With a cloud hanging over its Lantus insulin, sanofi-aventis (NYSE:SNY) offered a ray of sunlight to investors this morning when the Food and Drug Administration approved its drug Multaq for restoring the heart's rhythm caused by atrial fibrillation.

The FDA approval, even with certain restrictions on Multaq's use, will mean a boost to revenue and morale for the French drugmaker. Its last major drug submission to the FDA – the weight loss drug Acomplia – was never approved.

In recent days, Lantus has come under criticism for an allegedly increased risk of cancer, although the statistical evidence is murky.

The FDA is examining the allegations that are based on a review of insurance records in four European countries. The company says the drug is safe.

The FDA's approval for Multaq gives CEO Chris Viehbacher something to build upon as he contemplates expanding sanofi-aventis' scope. Although he indicates the company won't act as dramatically as Pfizer (NYSE:PFE), which is buying Wyeth (NYSE:WYE), or Merck (NYSE:MRK), which is acquiring Schering-Plough (NYSE:SGP), Viehbacher says more generic-drug ventures are on the menu.

Measuring Multaq
It will be difficult to immediately assess Multaq's revenue potential due to the many degrees of severity of atrial fibrillation as well as the many treatments that include milder generic and brand-name drugs that slow down a rapid heartbeat, electrical jolts to the heart to restore normal rhythm, atrial pacemakers and surgery.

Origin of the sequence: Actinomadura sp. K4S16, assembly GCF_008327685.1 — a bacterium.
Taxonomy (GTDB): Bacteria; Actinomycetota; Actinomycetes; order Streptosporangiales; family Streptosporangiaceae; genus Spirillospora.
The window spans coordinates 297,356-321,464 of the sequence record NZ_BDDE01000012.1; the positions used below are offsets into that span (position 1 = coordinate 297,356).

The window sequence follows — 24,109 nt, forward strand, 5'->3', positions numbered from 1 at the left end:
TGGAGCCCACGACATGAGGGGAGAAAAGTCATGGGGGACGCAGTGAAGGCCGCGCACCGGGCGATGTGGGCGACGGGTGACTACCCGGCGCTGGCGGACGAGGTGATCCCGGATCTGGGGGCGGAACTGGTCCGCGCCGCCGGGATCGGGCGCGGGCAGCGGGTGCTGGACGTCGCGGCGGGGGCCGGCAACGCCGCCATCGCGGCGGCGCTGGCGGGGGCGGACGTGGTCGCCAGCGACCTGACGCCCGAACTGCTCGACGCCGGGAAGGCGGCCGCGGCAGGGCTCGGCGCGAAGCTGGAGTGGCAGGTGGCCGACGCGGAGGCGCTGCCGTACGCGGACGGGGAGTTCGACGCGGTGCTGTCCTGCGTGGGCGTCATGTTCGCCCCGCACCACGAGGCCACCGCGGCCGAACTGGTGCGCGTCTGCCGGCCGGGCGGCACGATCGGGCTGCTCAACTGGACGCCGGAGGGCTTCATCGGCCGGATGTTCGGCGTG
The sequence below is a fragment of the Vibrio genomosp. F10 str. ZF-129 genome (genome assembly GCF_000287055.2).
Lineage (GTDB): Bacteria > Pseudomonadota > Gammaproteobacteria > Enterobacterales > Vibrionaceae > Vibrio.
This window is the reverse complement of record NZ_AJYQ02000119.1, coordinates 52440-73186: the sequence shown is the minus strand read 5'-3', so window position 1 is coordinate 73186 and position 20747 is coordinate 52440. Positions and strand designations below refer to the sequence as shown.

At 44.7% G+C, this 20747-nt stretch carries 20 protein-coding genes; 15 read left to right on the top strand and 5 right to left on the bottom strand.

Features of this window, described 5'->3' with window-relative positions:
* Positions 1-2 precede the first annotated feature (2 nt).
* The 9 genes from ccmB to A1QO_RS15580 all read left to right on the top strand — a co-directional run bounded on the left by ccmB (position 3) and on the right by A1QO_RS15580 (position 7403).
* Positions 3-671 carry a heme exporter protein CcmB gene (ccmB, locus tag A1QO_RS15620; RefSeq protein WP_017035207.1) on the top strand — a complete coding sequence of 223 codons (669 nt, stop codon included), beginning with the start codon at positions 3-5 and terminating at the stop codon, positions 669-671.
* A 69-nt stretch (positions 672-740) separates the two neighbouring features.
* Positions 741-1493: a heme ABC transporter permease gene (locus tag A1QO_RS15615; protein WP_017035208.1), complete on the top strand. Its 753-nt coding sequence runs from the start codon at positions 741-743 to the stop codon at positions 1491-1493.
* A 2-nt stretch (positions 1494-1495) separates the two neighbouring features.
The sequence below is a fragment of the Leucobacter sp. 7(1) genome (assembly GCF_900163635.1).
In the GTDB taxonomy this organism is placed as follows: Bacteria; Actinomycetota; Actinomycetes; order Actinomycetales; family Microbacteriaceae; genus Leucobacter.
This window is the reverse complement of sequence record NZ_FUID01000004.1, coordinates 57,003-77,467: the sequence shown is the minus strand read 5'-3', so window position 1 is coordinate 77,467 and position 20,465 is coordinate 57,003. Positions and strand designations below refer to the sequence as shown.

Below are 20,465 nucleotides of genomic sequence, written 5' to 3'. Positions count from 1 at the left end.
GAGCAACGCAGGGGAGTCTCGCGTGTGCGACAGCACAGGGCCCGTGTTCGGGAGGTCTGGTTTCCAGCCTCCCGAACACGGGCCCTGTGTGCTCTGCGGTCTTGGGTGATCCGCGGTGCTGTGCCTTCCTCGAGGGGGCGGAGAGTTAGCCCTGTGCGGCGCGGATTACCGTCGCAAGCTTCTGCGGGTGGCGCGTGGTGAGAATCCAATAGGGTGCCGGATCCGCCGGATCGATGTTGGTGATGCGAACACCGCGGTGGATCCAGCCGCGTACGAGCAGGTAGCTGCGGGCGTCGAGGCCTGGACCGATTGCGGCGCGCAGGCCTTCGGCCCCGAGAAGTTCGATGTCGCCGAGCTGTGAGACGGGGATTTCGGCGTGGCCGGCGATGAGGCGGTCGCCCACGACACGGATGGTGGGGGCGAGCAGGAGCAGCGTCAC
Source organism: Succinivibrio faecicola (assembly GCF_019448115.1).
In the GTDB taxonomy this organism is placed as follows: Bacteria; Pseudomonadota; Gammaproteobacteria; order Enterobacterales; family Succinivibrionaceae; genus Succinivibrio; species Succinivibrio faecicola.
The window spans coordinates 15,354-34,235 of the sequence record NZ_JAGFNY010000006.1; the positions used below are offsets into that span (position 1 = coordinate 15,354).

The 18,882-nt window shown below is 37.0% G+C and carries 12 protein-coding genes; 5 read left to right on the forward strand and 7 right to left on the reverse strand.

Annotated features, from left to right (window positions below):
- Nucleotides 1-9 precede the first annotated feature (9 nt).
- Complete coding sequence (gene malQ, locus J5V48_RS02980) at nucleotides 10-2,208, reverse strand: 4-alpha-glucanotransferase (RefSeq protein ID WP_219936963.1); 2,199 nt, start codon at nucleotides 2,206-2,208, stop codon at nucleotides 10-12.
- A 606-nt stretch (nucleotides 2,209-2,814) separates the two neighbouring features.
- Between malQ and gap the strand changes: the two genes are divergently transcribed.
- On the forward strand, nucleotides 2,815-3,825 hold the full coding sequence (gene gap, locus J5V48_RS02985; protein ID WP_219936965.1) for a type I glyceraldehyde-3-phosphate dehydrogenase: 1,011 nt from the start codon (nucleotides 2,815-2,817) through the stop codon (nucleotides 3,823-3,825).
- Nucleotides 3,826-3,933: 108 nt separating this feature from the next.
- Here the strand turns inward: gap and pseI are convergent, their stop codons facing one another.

There's bound to be a growing market because the risk increases with age, according to the American Heart Association, which says about 2.2 million Americans have the disease. Atrial fibrillation, which is the quivering rather than the beating of the two upper chambers of the heart, is dangerous because it leads to the heart's inadequate pumping of blood. If blood coagulates and creates clots inside the heart and then is pumped out, the clots can block an artery and cause a stroke.

Multaq is approved for treating patients with atrial fibrillation and a companion condition called atrial flutter, and whose heart beats have returned to normal or who will undergo drug or electric-shock treatment to restore a normal rhythm. Sanofi-aventis will be banking on clinical trial results that showed the drug reduced cardiac hospitalization or death by 24% when compared to placebo.

This is heartening news for sanofi-aventis investors.

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Fool contributor Robert Steyer doesn't own shares of companies mentioned in this article. The Fool's disclosure policy's heart is all-a-flutter at this news.